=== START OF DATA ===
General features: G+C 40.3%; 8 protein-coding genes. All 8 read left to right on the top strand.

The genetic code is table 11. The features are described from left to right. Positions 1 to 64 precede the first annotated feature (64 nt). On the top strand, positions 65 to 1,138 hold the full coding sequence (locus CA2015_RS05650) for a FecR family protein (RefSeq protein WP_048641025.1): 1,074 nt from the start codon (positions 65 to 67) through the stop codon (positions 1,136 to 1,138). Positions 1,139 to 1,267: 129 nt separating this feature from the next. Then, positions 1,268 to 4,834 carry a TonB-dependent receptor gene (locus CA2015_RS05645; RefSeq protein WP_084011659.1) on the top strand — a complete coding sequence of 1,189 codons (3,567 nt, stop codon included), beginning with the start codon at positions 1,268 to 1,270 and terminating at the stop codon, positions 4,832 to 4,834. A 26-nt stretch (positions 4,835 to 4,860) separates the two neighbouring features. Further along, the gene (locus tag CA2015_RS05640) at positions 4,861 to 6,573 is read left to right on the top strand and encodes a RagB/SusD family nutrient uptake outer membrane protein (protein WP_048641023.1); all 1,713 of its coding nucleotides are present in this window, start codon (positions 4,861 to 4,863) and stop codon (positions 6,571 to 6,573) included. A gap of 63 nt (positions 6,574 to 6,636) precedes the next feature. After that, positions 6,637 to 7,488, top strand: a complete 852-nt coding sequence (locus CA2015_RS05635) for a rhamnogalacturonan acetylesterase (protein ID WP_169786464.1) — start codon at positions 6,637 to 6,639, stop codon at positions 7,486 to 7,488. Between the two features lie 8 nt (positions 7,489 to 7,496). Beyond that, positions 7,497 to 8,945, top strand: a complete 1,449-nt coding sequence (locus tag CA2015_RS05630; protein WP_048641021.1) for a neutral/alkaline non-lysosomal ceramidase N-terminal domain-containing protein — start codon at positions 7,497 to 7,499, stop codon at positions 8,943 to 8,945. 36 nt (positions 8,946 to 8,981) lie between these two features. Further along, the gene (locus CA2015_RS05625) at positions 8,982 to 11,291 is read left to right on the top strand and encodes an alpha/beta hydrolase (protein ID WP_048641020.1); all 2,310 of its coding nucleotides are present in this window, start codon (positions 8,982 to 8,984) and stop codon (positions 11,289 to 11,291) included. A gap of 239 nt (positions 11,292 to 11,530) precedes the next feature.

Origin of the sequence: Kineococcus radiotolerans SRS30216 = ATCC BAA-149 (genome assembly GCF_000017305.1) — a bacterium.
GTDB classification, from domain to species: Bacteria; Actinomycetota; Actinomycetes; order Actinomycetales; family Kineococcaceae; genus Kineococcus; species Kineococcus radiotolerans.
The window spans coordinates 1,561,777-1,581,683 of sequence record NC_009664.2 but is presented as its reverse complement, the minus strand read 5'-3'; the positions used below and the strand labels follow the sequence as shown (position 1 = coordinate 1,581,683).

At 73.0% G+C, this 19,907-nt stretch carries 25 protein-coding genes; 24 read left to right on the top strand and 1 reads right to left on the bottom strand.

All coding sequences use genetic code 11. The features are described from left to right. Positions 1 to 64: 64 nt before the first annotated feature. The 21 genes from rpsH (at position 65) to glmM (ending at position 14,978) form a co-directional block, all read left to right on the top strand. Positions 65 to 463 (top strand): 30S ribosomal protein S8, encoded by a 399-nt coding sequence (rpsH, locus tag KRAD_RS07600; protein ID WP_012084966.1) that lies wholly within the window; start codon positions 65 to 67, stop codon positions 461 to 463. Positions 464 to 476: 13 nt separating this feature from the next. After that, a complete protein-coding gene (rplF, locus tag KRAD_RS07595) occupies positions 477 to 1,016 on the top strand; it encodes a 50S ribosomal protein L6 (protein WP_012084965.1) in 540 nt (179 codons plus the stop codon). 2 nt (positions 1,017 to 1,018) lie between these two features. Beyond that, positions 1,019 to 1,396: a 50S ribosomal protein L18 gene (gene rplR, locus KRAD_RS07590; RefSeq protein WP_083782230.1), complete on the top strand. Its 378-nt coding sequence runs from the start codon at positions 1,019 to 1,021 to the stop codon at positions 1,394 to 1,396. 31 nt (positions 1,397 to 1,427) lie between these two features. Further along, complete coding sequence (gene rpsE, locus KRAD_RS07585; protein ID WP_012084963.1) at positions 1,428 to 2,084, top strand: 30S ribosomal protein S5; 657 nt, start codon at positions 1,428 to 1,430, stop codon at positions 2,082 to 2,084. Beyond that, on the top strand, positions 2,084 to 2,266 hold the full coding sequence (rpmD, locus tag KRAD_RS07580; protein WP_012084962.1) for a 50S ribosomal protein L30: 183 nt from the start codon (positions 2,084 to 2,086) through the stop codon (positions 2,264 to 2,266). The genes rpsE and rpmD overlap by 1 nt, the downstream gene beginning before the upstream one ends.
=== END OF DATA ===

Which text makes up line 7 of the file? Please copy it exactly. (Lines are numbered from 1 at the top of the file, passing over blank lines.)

All coding sequences use genetic code 11. The features are described from left to right. Positions 1 to 64: 64 nt before the first annotated feature. The 21 genes from rpsH (at position 65) to glmM (ending at position 14,978) form a co-directional block, all read left to right on the top strand. Positions 65 to 463 (top strand): 30S ribosomal protein S8, encoded by a 399-nt coding sequence (rpsH, locus tag KRAD_RS07600; protein ID WP_012084966.1) that lies wholly within the window; start codon positions 65 to 67, stop codon positions 461 to 463. Positions 464 to 476: 13 nt separating this feature from the next. After that, a complete protein-coding gene (rplF, locus tag KRAD_RS07595) occupies positions 477 to 1,016 on the top strand; it encodes a 50S ribosomal protein L6 (protein WP_012084965.1) in 540 nt (179 codons plus the stop codon). 2 nt (positions 1,017 to 1,018) lie between these two features. Beyond that, positions 1,019 to 1,396: a 50S ribosomal protein L18 gene (gene rplR, locus KRAD_RS07590; RefSeq protein WP_083782230.1), complete on the top strand. Its 378-nt coding sequence runs from the start codon at positions 1,019 to 1,021 to the stop codon at positions 1,394 to 1,396. 31 nt (positions 1,397 to 1,427) lie between these two features. Further along, complete coding sequence (gene rpsE, locus KRAD_RS07585; protein ID WP_012084963.1) at positions 1,428 to 2,084, top strand: 30S ribosomal protein S5; 657 nt, start codon at positions 1,428 to 1,430, stop codon at positions 2,082 to 2,084. Beyond that, on the top strand, positions 2,084 to 2,266 hold the full coding sequence (rpmD, locus tag KRAD_RS07580; protein WP_012084962.1) for a 50S ribosomal protein L30: 183 nt from the start codon (positions 2,084 to 2,086) through the stop codon (positions 2,264 to 2,266). The genes rpsE and rpmD overlap by 1 nt, the downstream gene beginning before the upstream one ends.